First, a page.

I’ve always liked the idea of cycling to Oxford. It’s just 40 miles from home, making it a realistic adventure. Yet until yesterday I’d never made the journey, despite enjoying the annual Bike Oxford sportive.
It nearly didn’t happen. The forecast was ominous – I was going to get wet. But after a lazy day in the sunshine on Saturday, I shrugged off the easy option, packed a rain jacket and headed to the city of the dreaming spires.
I’d barely gone seven miles before I felt raindrops. I confess I briefly considered cutting the ride short. But today was a day for determination in the face of precipitation. If I’d been riding the London-Wales-London audax (whose route I was largely following to Oxford) I’d have had no choice. So I donned the rain jacket by the Two Hoots sign above between Amersham and Hyde Heath and continued. I was glad I did as the rain wasn’t that heavy, and didn’t last long.
In the deep midwinter, it’s too easy to hibernate. The sofa and screen exert a pull that even the most active cyclists can find hard to resist.
Yet it needn’t be like this. As a wise person once said, weather always looks worse through a window. When you’re out on the road, the rain may not feel so cold, so intense. (At least if you have the right clothes and mudguards.)
When the cold, rain and darkness makes ‘real’ cycling intimidating, Indoor cycling is the answer. It is a far more attractive option than when I did my first indoor ride in 1995. On a cold January day that year, I struggled to carry an indoor roller back to the office from a bike shop in Cheltenham. I used it occasionally. Seven years later, I did training for my first Land’s End to John O’Groats bike ride on an indoor trainer, but they were empty hours: I wasn’t tested enough for the training to count.
The photo above shows me smiling as I descended the famous seven mile bank on the path of the old Brecon & Merthyr Railway towards Talybont on Usk after an Easter Saturday ride from Cardiff with my friend Richard. It may have been spring, but we arrived in a blizzard! My Dawes Super Galaxy was the perfect ride, as I blogged recently.
By contrast, today’s inside cycling can be as testing as any real life hill. When I got my Wattbike Atom in 2018, I found I preferred TrainerRoad to Zwift. I quickly got bored with Zwift, yet I found TrainerRoad’s workouts oddly compelling. There was no hiding place from the effort it demanded. (Apart from dialling down the effort needed.) But this week, I discovered Zwift’s many attractions. Watopia, which I dismissed as a gimmick three years ago, now strikes me as a stunning backdrop for indoor cycling.
Yet the great outdoors still inspires and rewards like no indoor ride. Two weeks ago, I set off on my mountain bike in the snow. It was a pleasure to see families revelling in a winter wonderland – a brief escape from the tedium of England’s third pandemic lockdown. This ride was all about the satisfaction of being in the elements with no thought of Strava achievements. It was all the better for it.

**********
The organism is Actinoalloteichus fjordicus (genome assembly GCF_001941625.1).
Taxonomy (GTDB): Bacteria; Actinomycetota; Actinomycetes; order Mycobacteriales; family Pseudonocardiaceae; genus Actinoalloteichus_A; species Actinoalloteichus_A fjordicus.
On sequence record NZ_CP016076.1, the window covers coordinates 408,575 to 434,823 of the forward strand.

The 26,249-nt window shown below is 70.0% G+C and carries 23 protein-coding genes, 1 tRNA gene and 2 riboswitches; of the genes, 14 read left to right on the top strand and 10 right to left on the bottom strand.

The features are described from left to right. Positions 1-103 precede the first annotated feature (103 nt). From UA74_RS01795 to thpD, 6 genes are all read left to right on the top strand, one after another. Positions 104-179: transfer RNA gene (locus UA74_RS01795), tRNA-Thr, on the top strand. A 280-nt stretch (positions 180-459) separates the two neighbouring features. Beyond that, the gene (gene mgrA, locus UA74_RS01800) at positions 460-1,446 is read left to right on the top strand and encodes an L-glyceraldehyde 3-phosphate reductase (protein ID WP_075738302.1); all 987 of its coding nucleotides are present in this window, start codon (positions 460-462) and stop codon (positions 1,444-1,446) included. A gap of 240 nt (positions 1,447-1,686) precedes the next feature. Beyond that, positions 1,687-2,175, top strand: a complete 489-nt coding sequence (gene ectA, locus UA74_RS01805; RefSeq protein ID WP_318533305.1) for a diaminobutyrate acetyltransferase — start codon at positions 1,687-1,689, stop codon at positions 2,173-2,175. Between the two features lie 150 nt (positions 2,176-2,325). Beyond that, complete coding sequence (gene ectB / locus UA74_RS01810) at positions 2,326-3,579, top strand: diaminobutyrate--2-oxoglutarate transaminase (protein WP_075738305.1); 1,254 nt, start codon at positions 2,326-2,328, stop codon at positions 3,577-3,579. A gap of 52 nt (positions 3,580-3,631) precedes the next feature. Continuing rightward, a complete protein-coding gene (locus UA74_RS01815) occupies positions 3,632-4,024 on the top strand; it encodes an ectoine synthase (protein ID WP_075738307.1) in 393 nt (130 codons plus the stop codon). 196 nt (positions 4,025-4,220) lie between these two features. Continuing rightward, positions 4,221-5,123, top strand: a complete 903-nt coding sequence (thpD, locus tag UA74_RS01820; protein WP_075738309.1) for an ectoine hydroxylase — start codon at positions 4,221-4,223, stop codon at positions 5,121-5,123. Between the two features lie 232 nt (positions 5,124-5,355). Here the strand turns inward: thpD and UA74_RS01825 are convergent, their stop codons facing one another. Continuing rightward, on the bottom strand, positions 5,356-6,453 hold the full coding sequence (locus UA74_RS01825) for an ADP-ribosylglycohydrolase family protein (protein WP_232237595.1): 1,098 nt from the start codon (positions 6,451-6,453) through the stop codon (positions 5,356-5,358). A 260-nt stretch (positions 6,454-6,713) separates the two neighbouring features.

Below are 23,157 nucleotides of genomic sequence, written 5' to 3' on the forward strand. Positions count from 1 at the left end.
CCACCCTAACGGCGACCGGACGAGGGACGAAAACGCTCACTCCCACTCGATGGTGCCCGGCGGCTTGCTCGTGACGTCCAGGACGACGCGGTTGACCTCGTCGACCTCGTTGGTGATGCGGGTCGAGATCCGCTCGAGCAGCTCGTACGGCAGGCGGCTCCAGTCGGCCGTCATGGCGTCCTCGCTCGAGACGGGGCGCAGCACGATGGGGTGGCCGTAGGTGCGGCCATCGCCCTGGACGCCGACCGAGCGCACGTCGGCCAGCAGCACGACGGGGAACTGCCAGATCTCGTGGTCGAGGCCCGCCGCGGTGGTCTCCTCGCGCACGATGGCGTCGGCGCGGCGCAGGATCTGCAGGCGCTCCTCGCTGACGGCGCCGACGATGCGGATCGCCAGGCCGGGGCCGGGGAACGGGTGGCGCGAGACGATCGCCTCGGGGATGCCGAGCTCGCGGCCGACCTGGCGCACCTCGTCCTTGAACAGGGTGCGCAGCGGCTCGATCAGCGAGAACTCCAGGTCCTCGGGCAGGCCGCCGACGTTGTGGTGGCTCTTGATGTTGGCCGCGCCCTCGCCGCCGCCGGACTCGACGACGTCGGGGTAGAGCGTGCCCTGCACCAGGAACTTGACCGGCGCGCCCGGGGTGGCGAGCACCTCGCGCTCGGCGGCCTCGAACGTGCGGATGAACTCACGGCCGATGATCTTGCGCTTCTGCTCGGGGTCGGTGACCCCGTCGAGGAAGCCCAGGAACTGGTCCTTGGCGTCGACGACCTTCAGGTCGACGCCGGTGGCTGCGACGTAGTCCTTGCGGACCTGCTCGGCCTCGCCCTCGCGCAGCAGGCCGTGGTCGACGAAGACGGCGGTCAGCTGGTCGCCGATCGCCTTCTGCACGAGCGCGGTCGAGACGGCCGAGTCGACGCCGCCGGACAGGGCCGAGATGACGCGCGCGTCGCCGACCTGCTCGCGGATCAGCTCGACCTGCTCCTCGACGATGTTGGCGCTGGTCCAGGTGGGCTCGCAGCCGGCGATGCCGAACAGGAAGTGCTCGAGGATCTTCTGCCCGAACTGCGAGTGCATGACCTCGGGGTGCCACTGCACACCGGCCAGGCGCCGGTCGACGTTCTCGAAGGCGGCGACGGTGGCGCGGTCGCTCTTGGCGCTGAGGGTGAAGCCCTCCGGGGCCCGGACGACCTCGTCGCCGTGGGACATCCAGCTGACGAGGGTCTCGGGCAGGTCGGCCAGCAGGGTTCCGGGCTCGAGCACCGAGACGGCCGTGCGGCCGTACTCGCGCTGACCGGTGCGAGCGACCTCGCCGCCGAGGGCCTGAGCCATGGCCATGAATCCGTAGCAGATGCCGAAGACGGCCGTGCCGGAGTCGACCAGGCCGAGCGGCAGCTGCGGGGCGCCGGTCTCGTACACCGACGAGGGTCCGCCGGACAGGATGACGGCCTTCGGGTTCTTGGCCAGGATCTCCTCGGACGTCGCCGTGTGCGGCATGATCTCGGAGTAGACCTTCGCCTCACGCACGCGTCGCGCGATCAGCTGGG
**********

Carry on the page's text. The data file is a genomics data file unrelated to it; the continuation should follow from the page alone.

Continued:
As a result, I am miles ahead of my usual cycling goals. I cycled 508 miles indoors and out in January – over 150 miles more than my previous winter month’s total. I hope to pass 1,000 miles in 2021 before February is over. That will be over six weeks earlier than my previous fastest 1,000 miles, in 2019, when I was training for my second Land’s End to John O’Groats ride. It’s all about habit, and putting in the miles indoors when venturing out is unappealing.
I’ll close this post with an image of an earlier magical winter bike ride. One crisp winter’s day in 2012, I took my original 1994 mountain bike through Hodgemoor Wood above our village. I found joy in exploring the wintry trails, capturing the moment with my digital SLR, which I carried in my CamelBak. I blogged about those pleasures here.
We’re expecting snow again tomorrow. My bike is ready. Here’s to winter riding.
The news that Dawes has axed its famous Galaxy touring bike made me sad and nostalgic. My first cycling adventures featured the Dawes Super Galaxy seen in the photo above: my first weekend tour, my first week long cycling holiday and my debut century, all in a two year period in the 1990s.
I described my affection for the bike in a blogpost about my favourite bikes 12 years ago. Over 30 years ago Richard Ballantine dubbed the Galaxy a classic touring bike – a tribute to its longevity. I found it outstandingly reliable: in the five years I owned it, I didn’t get a single puncture or mechanical failure. It carried four laden panniers with ease – and the low gears meant I was able to climb all but the toughest west country hill on a nine day tour in 1995.
I will always have a soft spot for the traditional touring bike. My decision to buy one (a Peugeot Camargue) in 1989 was the start of my passion for cycling. I’d never had a good bike as a child and so my first ‘proper’ bike was a revelation. I started commuting from Teddington to Holborn on it. I found cycling up hills needn’t be purgatory. A couple of years later, I upgraded to the Super Galaxy.
I will never forget the pleasure of riding the Galaxy down the seven mile swoop to Talybont on Usk on Easter Saturday 1994. My friend Richard and I had found the Taff Trail from Cardiff to Merthyr Tydfil surprisingly easy (thanks to the easy inclines of the old railways it followed). The climb over the Brecon Beacons was another story and we were relieved to freewheel towards our destination at Talybont. (Although we arrived in a blizzard!) My father was kind enough to bring us and our bikes back to Cardiff the next day.